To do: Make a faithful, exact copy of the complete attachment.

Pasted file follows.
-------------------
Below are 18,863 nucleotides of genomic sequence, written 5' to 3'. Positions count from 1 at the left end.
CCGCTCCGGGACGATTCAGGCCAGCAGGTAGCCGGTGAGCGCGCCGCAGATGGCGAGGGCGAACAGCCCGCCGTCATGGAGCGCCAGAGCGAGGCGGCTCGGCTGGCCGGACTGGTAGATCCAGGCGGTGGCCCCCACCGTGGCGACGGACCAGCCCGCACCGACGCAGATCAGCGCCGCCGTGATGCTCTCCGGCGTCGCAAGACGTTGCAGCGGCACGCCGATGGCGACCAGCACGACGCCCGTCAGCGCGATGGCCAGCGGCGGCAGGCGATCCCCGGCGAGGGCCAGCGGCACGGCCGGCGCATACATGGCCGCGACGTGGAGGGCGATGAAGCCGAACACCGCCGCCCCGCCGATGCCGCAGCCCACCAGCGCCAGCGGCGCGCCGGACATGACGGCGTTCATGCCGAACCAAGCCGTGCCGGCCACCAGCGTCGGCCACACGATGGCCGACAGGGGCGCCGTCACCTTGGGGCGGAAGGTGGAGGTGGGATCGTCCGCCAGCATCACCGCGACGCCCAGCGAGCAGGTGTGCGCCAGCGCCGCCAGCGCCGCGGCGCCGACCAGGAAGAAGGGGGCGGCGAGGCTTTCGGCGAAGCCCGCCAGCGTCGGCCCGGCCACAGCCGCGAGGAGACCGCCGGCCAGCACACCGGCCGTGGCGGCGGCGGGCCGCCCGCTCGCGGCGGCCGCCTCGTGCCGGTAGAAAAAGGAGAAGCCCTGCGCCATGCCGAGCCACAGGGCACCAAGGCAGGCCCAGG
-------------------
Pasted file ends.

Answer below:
Below are 18,863 nucleotides of genomic sequence, written 5' to 3'. Positions count from 1 at the left end.
CCGCTCCGGGACGATTCAGGCCAGCAGGTAGCCGGTGAGCGCGCCGCAGATGGCGAGGGCGAACAGCCCGCCGTCATGGAGCGCCAGAGCGAGGCGGCTCGGCTGGCCGGACTGGTAGATCCAGGCGGTGGCCCCCACCGTGGCGACGGACCAGCCCGCACCGACGCAGATCAGCGCCGCCGTGATGCTCTCCGGCGTCGCAAGACGTTGCAGCGGCACGCCGATGGCGACCAGCACGACGCCCGTCAGCGCGATGGCCAGCGGCGGCAGGCGATCCCCGGCGAGGGCCAGCGGCACGGCCGGCGCATACATGGCCGCGACGTGGAGGGCGATGAAGCCGAACACCGCCGCCCCGCCGATGCCGCAGCCCACCAGCGCCAGCGGCGCGCCGGACATGACGGCGTTCATGCCGAACCAAGCCGTGCCGGCCACCAGCGTCGGCCACACGATGGCCGACAGGGGCGCCGTCACCTTGGGGCGGAAGGTGGAGGTGGGATCGTCCGCCAGCATCACCGCGACGCCCAGCGAGCAGGTGTGCGCCAGCGCCGCCAGCGCCGCGGCGCCGACCAGGAAGAAGGGGGCGGCGAGGCTTTCGGCGAAGCCCGCCAGCGTCGGCCCGGCCACAGCCGCGAGGAGACCGCCGGCCAGCACACCGGCCGTGGCGGCGGCGGGCCGCCCGCTCGCGGCGGCCGCCTCGTGCCGGTAGAAAAAGGAGAAGCCCTGCGCCATGCCGAGCCACAGGGCACCAAGGCAGGCCCAGG